The lack of proper regulation and enforcement around e-waste collection and recycling practices in South Africa poses a significant threat to the country’s e-waste reduction initiatives.
This is according to Patricia Schröder, spokesperson for Circular Energy, the sector’s official producer responsibility organisation (PRO).
“Legitimate efforts to contain a runaway e-waste problem are being undermined by unscrupulous actors who, for the sake of profit, engage in processing that is hazardous to humans and the environment,” she says.
This makes it critical that the government and industry stakeholders collaborate on legislation and standards that establish ethical industry practices, formal operational controls and strict skills requirements.
A danger to people, planet and prosperity
Unregulated and informal e-waste collection and recycling operations undoubtedly harm the communities in which they take place, the environment itself and the integrity of the e-waste services industry as a whole.
After collecting e-waste from private residences or businesses, some service providers or informal workers may resort to brute-force salvaging instead of correctly disposing of or recycling products. Where they do intend to recycle, their approach is no less neglectful.
“Unfortunately, they are more interested in extracting valuable components for resale or maximising profits through second-rate recycling than health, safety and protecting the environment,” says Schröder.
Unhindered by strict controls, their methods may include open burning of waste or the quick dismantling of appliances that sees unwanted materials discarded recklessly. These practices often result in the release of harmful toxins, such as lead, mercury and cadmium, into the air, soil and water supplies. This contaminates the immediate environment and presents a health hazard to surrounding communities.
In addition, technically sound collection and recycling are inherently slower and more costly due to the application of accepted safety standards and controls. So, informal and unregulated service providers gain an unfair competitive advantage over legitimate operators.
“This not only impacts companies financially who are playing by the rules; it also threatens to replace authentic efforts with a facade of a circular economy that is neither effective nor sustainable,” says Schröder.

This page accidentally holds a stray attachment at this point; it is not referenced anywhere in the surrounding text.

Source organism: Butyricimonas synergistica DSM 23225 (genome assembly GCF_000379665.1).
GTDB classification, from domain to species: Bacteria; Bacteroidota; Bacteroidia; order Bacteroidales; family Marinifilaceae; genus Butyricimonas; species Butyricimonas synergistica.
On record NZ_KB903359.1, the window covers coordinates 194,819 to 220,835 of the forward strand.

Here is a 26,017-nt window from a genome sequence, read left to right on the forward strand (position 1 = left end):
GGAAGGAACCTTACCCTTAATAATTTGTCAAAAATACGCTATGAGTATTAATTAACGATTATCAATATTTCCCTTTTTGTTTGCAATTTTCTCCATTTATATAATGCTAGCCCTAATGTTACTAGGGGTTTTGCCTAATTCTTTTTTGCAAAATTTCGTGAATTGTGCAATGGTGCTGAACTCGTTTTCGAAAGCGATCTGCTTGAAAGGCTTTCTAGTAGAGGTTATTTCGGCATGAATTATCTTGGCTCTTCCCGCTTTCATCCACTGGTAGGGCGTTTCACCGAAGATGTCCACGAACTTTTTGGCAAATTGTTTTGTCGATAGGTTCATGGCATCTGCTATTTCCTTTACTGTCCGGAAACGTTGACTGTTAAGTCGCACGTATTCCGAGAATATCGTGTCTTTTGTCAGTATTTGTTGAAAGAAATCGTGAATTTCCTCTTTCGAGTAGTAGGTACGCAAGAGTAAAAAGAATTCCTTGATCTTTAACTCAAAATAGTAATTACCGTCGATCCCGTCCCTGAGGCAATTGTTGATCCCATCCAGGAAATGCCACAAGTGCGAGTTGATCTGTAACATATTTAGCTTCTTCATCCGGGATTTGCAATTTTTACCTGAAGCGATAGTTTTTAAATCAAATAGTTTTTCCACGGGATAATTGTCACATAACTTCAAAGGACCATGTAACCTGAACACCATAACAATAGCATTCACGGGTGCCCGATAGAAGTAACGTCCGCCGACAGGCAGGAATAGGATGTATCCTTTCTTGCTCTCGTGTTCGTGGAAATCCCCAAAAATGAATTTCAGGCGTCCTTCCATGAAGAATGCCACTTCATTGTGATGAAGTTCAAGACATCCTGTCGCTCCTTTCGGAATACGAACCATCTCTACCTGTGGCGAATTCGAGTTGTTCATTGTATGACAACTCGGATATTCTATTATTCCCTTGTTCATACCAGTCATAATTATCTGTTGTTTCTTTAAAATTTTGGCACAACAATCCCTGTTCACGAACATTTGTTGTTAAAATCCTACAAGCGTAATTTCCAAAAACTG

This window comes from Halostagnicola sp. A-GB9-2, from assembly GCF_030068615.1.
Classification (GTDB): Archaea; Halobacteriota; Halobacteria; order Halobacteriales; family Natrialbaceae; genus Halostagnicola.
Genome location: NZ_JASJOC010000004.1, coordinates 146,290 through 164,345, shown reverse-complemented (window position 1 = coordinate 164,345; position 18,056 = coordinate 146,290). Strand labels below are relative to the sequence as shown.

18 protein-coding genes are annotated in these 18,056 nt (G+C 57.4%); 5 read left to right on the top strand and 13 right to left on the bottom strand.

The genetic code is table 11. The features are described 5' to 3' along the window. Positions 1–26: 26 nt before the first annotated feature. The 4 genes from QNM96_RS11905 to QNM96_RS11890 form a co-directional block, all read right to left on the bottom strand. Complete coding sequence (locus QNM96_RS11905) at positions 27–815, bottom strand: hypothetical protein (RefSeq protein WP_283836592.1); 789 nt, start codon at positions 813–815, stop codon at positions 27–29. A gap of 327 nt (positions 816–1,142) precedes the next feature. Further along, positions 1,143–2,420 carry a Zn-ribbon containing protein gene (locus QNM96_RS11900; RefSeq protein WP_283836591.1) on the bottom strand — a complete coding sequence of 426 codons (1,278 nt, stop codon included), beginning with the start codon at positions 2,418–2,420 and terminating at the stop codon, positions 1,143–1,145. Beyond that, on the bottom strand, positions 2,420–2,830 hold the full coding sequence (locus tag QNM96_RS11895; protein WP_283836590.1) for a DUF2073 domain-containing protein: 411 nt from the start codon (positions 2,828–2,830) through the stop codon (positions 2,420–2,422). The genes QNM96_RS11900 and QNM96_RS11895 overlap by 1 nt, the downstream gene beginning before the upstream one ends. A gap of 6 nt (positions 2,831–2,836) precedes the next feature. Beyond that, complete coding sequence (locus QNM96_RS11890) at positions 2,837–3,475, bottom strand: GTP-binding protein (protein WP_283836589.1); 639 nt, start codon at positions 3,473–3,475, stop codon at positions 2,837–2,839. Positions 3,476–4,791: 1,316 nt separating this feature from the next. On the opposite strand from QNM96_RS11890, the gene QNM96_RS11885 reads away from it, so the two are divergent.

Awareness, intervention, ease-of-use
Schröder suggests several immediate solutions to rein in improper practices among unregulated and informal operators.
The first is public awareness. “Formal e-waste management companies need to collaborate to find ways to educate the public on responsible e-waste disposal and recycling, as well as what to look for in a qualified service provider,” she says.
The second is government intervention. “As an industry, we need to make our voices heard before government to ensure the development of adequate legislation that compels all service providers to play on the same level field, applying the same standards and practices,” says Schröder.
The third is to make formal e-waste services easier to use. “Making consumers aware that they can have their e-waste collected from their home or business is not enough. The offering has to be convenient and easy to use,” says Schröder.
A free collection service
To promote this last ideal, Circular Energy is working with authorised vendors to provide a free collection service for households and businesses across South Africa.
“Our goal is to address the issue at a national level so consumers enjoy a consistent experience and are confident their e-waste will be processed correctly by one of our registered member organisations,” says Schröder.
Consumers are urged to make their request on Circular Energy’s official website to have their larger appliances collected from their premises. For smaller e-waste, like batteries, they can use the site to locate a drop-off point nearest to their area.
“This is just one way we are making sure that unregulated and irresponsible e-waste processing is brought under control to everyone’s benefit,” says Schröder.
If you are looking for a convenient way to dispose of your e-waste, Circular Energy offers a free collection service at your home or business, as well as various drop-off points across the country at.
We have also partnered with Woolworths for the disposal of CFL light bulbs and portable batteries.
See the list of selected stores here: https://circular-energy.org/home/woolworths-drop-off-points/